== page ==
How Did Japan Change The Korean Economy

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How much did Japan change the Korean Economy between 1930 and 1940? Hanna LaPointe IB History HL Mrs. Bultemeyer January 22, 2018 Total word count: 1,972 Identification and Evaluation of Sources In 1910, Korea was first occupied by Japan. At the time, Korea was a mainly agrarian society with no connections to the western world. However, by the time that WWII was over, Korea was the second most industrialized country in Asia, only second to Japan. This investigation will focus on the question: How much did Japan change the Korean economy between 1930 and 1940? The first source evaluated is The Japanese Role in Korea’s Economic Development was edited by Andrea Savada and William Shaw for the United States Government Publishing…show more content…
Japan implemented plans for creating railways, more industries, and established trading during their 35-year rule of Korea. The most significant growth in Korea’s history had happened when Japan occupied Korea. The change was one from a agrarian society to an industrialized country. During their occupation, how much did Japan change the Korean economy between 1930 and 1940? Japan wanted to colonize Korea because they did not have enough agricultural resources to sustain themselves. Before 1910, Korea had a traditional agricultural economy because Koreans lived as farmers of rice or grain and they made money through labor or bartering. By colonizing Korea, Japan would be able to sustain its people and would also be able to trade excess resources with other countries which would bring in more money for Japan. The Japanese plans to move Korea away from agriculture, by utilizing their natural resources to develop raw material, were vital in the transformation from a primarily agricultural economy to one that was modernized and trading with the rest of the world. Japanese plans had also reformed agriculture by introducing better seeds, fertilizer, and irrigation to the Korean farmers. The farming of rice would always be the most critical industry in Korea because they were providing Japan with a staple food item that Japan could not solely produce to support…show more content…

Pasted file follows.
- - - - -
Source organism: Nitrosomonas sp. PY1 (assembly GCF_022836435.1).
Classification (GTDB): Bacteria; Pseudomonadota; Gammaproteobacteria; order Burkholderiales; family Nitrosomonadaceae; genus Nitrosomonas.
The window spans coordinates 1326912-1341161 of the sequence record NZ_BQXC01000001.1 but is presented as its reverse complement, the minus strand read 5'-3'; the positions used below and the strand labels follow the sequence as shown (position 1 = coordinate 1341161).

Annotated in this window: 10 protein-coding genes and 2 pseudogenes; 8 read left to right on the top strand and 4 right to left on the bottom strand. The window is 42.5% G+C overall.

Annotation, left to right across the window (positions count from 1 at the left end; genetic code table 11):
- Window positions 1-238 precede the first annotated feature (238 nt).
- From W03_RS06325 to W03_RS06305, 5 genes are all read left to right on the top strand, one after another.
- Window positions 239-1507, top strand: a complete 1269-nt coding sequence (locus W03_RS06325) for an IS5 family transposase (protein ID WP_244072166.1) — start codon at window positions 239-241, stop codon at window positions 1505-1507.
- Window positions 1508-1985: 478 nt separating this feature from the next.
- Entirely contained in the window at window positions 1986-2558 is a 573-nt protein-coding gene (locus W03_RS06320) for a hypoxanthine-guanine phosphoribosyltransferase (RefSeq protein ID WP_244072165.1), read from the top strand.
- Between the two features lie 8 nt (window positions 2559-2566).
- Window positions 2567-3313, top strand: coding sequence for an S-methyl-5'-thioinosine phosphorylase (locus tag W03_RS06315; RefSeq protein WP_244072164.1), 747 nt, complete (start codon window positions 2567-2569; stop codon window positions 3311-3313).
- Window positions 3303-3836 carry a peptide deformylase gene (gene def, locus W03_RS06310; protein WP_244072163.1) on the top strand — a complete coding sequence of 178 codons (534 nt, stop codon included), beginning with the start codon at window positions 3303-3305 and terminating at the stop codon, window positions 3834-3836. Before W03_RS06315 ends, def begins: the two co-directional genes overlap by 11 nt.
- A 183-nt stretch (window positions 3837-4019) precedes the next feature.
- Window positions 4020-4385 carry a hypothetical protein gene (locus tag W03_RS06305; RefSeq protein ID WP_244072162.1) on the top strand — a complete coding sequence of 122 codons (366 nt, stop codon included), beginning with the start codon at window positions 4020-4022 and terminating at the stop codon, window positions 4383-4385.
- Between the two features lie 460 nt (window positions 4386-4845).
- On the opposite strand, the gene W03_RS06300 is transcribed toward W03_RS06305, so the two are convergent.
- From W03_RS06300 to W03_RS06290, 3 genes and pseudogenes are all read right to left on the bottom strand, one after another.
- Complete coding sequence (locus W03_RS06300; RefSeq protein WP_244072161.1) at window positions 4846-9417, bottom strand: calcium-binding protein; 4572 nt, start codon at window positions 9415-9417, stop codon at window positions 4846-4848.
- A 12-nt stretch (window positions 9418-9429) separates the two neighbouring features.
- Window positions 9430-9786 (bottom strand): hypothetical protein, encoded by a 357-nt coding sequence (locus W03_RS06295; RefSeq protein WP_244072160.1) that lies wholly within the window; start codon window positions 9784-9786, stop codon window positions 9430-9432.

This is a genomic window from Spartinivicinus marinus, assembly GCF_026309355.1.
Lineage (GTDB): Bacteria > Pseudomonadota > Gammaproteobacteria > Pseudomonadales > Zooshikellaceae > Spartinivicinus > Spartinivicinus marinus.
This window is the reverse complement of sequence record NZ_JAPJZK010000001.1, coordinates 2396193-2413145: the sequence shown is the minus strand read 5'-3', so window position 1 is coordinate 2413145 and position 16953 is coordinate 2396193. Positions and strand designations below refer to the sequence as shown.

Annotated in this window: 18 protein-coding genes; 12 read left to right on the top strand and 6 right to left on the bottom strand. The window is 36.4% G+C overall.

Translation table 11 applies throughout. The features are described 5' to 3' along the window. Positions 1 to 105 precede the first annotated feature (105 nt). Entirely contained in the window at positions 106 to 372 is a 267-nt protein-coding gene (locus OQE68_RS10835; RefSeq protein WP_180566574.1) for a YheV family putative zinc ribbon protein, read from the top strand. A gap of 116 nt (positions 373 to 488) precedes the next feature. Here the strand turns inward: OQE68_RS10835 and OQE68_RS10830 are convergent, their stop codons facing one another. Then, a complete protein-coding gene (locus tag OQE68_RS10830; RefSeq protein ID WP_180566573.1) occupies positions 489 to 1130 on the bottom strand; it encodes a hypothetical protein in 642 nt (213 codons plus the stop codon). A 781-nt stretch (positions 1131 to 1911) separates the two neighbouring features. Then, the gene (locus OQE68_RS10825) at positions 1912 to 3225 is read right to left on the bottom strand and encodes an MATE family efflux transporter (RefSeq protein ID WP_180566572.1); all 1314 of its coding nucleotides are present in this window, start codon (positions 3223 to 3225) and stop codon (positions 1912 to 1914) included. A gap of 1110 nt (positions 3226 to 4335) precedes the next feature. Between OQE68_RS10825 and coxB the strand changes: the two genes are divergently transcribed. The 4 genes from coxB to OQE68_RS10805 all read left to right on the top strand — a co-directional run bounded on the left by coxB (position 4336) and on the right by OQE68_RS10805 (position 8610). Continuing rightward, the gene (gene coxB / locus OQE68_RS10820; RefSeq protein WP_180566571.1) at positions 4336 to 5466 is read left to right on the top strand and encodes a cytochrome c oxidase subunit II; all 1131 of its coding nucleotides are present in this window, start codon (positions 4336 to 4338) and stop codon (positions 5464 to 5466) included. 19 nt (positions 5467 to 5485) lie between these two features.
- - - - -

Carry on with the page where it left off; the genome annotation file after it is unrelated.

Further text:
Japan set up steel, cement, and chemical plants during the 1930s. Steel, for example, grew from 5.3% of total factories, in 1930, to 8.8% of total factories in 1939 (Chung 223). These factories were mainly set up in the northern part of Korea, where there was an abundance of coal and hydroelectric power. Textiles were also a significant and fast-growing industry in Korea, with the number of factories doubling from 1930 to 1939 (Chung 222). By 1938, 57.7% of companies were owned by the Japanese and would continue to increase further into their rule. The annual production rate of industry in Korea was 12.37% from 1930-38 compared to just 5.13% from 1914-27 (Mizoguchi, Toshiyuki 14). The Japanese transformed Korean into a rising industrial country. Throughout the rule of Japan, the industrial production increased 80%. This was because Japan implemented plans for large industries, like steel, to improve industrialization. Japan transformed Korea’s economy into one that would be modernized, by creating more steel and chemical plants, and would also benefit Japan, by producing more rice and textiles. Kazushige Ugaki’s plans to industrialize Korea were rapid and would cause Korea to become industrialized quicker than any other country in the

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